|Benit CP, Vecht CJ|
Spectrum of Side Effects of Anticonvulsants in Patients with Brain Tumours
European Association of NeuroOncology Magazine 2012; 2 (1): 15-24
Keywords: anticonvulsant, brain tumour, cognitive dysfunction, drug interaction, seizure, toxicity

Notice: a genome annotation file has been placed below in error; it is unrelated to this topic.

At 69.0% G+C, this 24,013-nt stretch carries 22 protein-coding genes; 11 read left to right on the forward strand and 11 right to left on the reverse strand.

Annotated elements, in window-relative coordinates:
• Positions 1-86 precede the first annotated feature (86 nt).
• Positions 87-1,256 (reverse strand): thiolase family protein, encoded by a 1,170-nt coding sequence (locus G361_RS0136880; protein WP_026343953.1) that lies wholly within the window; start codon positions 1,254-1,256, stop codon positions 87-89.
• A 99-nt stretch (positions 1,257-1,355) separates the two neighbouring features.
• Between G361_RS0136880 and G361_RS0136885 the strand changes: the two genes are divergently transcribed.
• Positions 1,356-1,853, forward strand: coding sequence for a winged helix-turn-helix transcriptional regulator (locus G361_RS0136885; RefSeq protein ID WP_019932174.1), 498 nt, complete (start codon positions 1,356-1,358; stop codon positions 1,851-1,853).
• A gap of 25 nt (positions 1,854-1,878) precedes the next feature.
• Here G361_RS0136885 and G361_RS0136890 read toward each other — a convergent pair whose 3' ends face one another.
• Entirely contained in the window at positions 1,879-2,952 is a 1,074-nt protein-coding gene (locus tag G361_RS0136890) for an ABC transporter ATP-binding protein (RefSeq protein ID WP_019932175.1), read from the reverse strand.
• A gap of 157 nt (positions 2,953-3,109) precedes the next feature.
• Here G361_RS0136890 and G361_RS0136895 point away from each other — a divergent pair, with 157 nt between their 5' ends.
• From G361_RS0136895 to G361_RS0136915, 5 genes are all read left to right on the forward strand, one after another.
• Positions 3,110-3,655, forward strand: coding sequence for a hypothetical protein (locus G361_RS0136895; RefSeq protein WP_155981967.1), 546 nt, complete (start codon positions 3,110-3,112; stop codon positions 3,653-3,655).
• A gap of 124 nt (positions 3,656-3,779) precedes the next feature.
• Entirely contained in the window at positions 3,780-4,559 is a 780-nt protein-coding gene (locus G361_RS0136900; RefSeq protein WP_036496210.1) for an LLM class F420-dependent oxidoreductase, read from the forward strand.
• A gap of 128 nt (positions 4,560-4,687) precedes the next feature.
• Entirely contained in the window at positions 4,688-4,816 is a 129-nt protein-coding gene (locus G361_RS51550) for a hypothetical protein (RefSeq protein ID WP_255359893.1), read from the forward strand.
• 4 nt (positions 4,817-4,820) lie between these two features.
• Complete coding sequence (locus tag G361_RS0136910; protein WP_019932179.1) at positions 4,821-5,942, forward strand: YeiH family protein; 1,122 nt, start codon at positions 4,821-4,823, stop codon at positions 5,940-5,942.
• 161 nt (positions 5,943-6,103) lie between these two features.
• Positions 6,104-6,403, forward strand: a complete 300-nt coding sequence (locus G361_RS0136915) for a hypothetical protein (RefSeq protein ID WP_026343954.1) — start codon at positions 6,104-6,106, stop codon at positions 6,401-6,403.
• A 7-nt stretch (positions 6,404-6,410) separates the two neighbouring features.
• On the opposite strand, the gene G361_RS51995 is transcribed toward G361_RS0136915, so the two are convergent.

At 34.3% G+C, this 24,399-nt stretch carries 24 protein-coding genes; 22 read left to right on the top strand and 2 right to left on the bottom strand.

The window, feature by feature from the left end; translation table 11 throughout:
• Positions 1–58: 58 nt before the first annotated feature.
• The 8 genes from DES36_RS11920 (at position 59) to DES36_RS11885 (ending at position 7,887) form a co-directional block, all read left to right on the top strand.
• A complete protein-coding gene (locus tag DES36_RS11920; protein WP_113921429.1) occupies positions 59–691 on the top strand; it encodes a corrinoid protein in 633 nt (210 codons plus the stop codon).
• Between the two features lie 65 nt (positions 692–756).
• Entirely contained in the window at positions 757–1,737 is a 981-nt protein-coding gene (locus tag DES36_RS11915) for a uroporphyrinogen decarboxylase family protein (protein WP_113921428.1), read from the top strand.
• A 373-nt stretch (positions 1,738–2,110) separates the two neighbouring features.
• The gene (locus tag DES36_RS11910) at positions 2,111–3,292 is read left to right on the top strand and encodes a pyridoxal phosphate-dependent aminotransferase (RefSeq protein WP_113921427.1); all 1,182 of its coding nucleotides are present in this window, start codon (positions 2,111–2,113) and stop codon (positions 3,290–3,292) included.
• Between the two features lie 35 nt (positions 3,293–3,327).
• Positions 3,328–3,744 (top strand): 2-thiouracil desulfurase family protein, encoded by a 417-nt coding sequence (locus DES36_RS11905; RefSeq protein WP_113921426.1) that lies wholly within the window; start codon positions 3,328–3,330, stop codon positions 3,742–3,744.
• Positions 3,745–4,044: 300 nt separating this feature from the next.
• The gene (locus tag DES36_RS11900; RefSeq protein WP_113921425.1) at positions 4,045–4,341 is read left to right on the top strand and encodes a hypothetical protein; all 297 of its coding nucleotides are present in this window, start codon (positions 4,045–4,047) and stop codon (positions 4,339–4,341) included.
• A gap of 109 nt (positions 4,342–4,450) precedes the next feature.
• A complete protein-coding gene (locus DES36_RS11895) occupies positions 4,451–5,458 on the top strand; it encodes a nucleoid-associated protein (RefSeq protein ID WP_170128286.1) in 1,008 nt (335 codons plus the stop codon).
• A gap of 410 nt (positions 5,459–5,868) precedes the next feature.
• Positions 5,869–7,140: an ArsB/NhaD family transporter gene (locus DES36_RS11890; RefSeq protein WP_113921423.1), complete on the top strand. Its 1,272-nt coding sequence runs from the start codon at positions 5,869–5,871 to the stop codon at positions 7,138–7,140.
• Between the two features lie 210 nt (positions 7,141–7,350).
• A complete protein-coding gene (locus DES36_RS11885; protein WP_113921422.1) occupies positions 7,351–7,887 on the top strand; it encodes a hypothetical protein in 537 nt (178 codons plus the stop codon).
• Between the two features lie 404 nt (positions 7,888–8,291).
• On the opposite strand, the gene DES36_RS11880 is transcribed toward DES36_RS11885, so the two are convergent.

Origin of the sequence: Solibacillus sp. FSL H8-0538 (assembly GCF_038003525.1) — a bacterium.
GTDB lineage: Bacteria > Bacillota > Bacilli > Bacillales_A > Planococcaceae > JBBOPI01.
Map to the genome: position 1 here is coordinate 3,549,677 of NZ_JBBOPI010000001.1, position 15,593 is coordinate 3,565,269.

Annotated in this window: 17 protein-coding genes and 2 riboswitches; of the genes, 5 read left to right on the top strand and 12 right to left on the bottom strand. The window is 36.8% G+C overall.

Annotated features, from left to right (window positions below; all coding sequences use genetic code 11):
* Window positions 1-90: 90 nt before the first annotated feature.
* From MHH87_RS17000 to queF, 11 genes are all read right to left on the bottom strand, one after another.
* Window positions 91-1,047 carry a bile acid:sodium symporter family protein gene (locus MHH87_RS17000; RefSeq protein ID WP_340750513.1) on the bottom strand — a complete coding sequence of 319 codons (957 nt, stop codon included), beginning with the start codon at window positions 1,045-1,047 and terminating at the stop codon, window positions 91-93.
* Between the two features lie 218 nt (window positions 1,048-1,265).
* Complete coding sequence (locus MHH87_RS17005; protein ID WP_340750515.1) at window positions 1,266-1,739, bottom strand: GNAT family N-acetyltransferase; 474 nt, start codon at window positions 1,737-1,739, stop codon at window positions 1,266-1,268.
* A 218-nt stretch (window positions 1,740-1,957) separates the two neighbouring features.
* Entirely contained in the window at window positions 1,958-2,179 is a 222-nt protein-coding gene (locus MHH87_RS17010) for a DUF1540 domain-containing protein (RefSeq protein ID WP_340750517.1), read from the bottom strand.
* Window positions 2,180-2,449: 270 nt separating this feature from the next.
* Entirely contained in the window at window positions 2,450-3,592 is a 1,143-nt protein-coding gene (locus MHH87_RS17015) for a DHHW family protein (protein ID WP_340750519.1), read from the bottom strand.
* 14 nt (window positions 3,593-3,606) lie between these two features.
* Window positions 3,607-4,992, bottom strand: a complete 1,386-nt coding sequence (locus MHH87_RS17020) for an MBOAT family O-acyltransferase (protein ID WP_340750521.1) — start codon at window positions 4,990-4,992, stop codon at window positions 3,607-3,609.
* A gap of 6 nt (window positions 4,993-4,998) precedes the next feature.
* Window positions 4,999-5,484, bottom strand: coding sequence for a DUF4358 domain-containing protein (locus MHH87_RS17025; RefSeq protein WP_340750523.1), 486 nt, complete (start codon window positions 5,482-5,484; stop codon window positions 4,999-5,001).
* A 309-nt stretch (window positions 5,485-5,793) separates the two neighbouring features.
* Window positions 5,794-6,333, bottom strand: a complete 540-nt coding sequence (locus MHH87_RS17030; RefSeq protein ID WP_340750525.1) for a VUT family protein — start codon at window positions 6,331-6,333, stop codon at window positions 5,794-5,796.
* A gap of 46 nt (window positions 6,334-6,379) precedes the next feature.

Seizures are a common manifestation in patients with brain tumours, and most patients need anticonvulsants. Apart from seizure control, the risk of side effects makes the proper choice of anticonvulsants a major concern. Toxicities not only exist as common side effects, but also appear as drug-drug interactions, neurotoxicities, and other organ dysfunctions. One reason for interactions is the use of the classical anti-epileptic drugs (AED), phenobarbital (PB), phenytoin (PHT), and carbamazepine (CBZ). Large differences in dose regimens with concomitant chemotherapy reflect the potency of these effects. Although valproic acid (VPA) can be beneficial to prevent tumour growth, it may lead to bone marrow suppression and other toxicities because of its enzyme-inhibiting properties. Another noteworthy side effect are skin reactions, like erythema multiforme, which occasionally develops during radiation. Although this side effect is rare, it can be life-threatening. Many anti-epileptic drugs can have extra toxic effects with existing organ dysfunction, like bone-marrow suppression or liver abnormalities, this applies particularly for PB, PHT, CBZ, and VPA. Existing clinical or subclinical signs of brain damage secondary to space-occupying tumoural effects or the sequelae of previous neurosurgery, radio-, and chemotherapy enhance the chances of neurotoxicity. Besides, the intake of anticonvulsants itself and their total number strongly contribute to cognitive dysfunction. As neurocognitive decline interferes with quality of life, such changes may substantially affect daily activities of patients and their family members. The multitude of co-therapies applied with brain tumours contributes to a myriad of side effects that are almost impossible to unravel, as drugs and other therapies used can have aggravating or counteracting effects on each other. Knowledge of individual anticonvulsants and anticipation of toxicity including the recognition of already existing co-morbidities all contribute to better selection and dosing of anticonvulsants, including the choice of agents that do not interact. Although this survey is not aimed at the proper drug choice, future studies need to show which anti-epileptic agents or combinations would be the best match to achieve effective seizure control together with good tolerability.